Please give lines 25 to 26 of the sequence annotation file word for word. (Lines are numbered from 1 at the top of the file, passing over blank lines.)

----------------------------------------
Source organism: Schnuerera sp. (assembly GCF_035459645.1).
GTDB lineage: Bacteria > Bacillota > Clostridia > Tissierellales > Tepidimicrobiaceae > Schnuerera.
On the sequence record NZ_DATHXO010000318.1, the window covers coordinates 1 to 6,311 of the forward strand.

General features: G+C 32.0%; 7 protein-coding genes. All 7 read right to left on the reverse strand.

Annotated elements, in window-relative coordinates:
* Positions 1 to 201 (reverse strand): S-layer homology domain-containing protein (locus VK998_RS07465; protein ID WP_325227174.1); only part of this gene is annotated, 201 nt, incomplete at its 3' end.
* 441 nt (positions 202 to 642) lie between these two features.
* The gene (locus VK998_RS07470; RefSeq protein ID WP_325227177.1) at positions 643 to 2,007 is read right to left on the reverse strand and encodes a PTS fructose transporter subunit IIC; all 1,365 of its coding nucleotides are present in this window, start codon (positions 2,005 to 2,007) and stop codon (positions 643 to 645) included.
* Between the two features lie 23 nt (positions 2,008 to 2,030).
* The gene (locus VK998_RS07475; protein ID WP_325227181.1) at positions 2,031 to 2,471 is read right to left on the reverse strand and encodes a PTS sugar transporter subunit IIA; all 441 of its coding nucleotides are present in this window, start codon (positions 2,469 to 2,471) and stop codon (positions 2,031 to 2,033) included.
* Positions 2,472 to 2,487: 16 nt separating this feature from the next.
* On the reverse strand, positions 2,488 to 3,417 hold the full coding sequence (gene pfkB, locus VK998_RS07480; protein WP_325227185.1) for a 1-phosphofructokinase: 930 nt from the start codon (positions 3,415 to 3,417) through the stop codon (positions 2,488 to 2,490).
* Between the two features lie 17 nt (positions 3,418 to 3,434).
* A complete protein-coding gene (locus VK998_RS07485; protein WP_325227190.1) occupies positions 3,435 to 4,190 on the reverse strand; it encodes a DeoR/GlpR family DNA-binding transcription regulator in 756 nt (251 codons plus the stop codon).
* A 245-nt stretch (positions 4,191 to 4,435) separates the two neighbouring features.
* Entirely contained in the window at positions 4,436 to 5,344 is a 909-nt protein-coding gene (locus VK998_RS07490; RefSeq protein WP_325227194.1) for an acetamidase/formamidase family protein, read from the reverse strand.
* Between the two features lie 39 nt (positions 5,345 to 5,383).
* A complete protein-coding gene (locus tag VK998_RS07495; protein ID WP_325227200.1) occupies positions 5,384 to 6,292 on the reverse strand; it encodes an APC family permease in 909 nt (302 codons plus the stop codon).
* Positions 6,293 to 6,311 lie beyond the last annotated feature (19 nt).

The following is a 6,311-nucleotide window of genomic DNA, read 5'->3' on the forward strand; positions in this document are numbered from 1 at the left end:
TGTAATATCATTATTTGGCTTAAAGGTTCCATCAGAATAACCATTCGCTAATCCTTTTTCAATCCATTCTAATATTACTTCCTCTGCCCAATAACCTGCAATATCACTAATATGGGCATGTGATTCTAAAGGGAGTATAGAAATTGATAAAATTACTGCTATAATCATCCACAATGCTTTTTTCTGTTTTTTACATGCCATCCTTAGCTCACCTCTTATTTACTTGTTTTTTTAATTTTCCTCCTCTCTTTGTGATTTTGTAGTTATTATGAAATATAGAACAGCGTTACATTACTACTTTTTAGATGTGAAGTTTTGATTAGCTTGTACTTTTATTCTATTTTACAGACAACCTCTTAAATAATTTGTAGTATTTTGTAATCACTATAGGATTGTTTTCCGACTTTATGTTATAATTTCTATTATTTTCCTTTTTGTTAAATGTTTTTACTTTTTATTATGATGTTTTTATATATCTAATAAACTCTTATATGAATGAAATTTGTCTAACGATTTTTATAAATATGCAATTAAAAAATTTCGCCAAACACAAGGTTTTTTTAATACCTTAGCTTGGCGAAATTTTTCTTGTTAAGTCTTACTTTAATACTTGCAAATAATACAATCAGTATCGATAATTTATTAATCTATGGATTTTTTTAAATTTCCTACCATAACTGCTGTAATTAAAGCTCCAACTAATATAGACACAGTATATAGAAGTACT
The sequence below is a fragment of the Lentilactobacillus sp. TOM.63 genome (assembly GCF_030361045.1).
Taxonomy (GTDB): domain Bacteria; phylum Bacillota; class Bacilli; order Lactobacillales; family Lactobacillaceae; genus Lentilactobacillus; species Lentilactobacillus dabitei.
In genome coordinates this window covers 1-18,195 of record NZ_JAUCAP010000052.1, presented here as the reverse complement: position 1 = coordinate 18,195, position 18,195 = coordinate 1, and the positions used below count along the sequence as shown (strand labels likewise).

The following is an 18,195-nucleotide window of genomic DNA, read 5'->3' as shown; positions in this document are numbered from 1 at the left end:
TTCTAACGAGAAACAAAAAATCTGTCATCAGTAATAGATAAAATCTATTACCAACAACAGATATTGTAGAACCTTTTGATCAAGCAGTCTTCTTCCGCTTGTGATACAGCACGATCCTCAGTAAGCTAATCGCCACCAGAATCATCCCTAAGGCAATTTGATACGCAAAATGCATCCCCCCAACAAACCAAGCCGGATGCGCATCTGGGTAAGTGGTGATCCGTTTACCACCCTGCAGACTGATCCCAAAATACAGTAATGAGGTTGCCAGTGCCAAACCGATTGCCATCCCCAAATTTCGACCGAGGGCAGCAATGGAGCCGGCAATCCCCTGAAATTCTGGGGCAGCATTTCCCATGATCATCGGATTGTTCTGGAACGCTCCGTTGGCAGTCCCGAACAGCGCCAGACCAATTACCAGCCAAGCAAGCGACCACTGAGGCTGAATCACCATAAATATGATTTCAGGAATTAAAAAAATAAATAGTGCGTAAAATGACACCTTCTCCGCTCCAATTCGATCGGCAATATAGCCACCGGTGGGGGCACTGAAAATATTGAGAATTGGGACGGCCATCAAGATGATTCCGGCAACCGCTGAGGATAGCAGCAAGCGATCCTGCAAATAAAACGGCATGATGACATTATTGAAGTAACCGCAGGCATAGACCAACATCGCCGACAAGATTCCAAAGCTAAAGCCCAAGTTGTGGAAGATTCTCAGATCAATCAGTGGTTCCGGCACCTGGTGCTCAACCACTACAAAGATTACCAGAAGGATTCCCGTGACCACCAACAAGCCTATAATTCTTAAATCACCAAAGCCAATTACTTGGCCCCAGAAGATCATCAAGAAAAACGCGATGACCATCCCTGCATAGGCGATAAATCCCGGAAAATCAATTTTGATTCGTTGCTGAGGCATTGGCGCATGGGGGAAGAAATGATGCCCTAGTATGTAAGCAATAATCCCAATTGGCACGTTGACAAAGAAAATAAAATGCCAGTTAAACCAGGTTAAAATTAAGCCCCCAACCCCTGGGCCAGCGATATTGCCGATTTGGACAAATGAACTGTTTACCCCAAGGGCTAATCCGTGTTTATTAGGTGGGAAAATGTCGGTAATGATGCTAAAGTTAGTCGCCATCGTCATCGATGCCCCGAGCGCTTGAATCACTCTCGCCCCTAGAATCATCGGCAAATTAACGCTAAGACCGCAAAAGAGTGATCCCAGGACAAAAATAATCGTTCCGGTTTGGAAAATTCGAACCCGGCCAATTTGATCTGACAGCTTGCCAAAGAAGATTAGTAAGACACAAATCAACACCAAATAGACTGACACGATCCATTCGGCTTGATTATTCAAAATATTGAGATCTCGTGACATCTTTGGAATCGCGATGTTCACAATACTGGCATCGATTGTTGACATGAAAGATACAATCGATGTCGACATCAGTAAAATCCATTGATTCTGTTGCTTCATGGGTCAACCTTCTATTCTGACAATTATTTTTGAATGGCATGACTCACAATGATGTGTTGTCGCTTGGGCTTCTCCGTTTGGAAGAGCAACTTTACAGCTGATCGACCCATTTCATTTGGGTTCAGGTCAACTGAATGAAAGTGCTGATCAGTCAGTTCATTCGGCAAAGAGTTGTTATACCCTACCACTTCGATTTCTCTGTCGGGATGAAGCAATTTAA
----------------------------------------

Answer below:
The following is an 18,195-nucleotide window of genomic DNA, read 5'->3' as shown; positions in this document are numbered from 1 at the left end:
TTCTAACGAGAAACAAAAAATCTGTCATCAGTAATAGATAAAATCTATTACCAACAACAGATATTGTAGAACCTTTTGATCAAGCAGTCTTCTTCCGCTTGTGATACAGCACGATCCTCAGTAAGCTAATCGCCACCAGAATCATCCCTAAGGCAATTTGATACGCAAAATGCATCCCCCCAACAAACCAAGCCGGATGCGCATCTGGGTAAGTGGTGATCCGTTTACCACCCTGCAGACTGATCCCAAAATACAGTAATGAGGTTGCCAGTGCCAAACCGATTGCCATCCCCAAATTTCGACCGAGGGCAGCAATGGAGCCGGCAATCCCCTGAAATTCTGGGGCAGCATTTCCCATGATCATCGGATTGTTCTGGAACGCTCCGTTGGCAGTCCCGAACAGCGCCAGACCAATTACCAGCCAAGCAAGCGACCACTGAGGCTGAATCACCATAAATATGATTTCAGGAATTAAAAAAATAAATAGTGCGTAAAATGACACCTTCTCCGCTCCAATTCGATCGGCAATATAGCCACCGGTGGGGGCACTGAAAATATTGAGAATTGGGACGGCCATCAAGATGATTCCGGCAACCGCTGAGGATAGCAGCAAGCGATCCTGCAAATAAAACGGCATGATGACATTATTGAAGTAACCGCAGGCATAGACCAACATCGCCGACAAGATTCCAAAGCTAAAGCCCAAGTTGTGGAAGATTCTCAGATCAATCAGTGGTTCCGGCACCTGGTGCTCAACCACTACAAAGATTACCAGAAGGATTCCCGTGACCACCAACAAGCCTATAATTCTTAAATCACCAAAGCCAATTACTTGGCCCCAGAAGATCATCAAGAAAAACGCGATGACCATCCCTGCATAGGCGATAAATCCCGGAAAATCAATTTTGATTCGTTGCTGAGGCATTGGCGCATGGGGGAAGAAATGATGCCCTAGTATGTAAGCAATAATCCCAATTGGCACGTTGACAAAGAAAATAAAATGCCAGTTAAACCAGGTTAAAATTAAGCCCCCAACCCCTGGGCCAGCGATATTGCCGATTTGGACAAATGAACTGTTTACCCCAAGGGCTAATCCGTGTTTATTAGGTGGGAAAATGTCGGTAATGATGCTAAAGTTAGTCGCCATCGTCATCGATGCCCCGAGCGCTTGAATCACTCTCGCCCCTAGAATCATCGGCAAATTAACGCTAAGACCGCAAAAGAGTGATCCCAGGACAAAAATAATCGTTCCGGTTTGGAAAATTCGAACCCGGCCAATTTGATCTGACAGCTTGCCAAAGAAGATTAGTAAGACACAAATCAACACCAAATAGACTGACACGATCCATTCGGCTTGATTATTCAAAATATTGAGATCTCGTGACATCTTTGGAATCGCGATGTTCACAATACTGGCATCGATTGTTGACATGAAAGATACAATCGATGTCGACATCAGTAAAATCCATTGATTCTGTTGCTTCATGGGTCAACCTTCTATTCTGACAATTATTTTTGAATGGCATGACTCACAATGATGTGTTGTCGCTTGGGCTTCTCCGTTTGGAAGAGCAACTTTACAGCTGATCGACCCATTTCATTTGGGTTCAGGTCAACTGAATGAAAGTGCTGATCAGTCAGTTCATTCGGCAAAGAGTTGTTATACCCTACCACTTCGATTTCTCTGTCGGGATGAAGCAATTTAA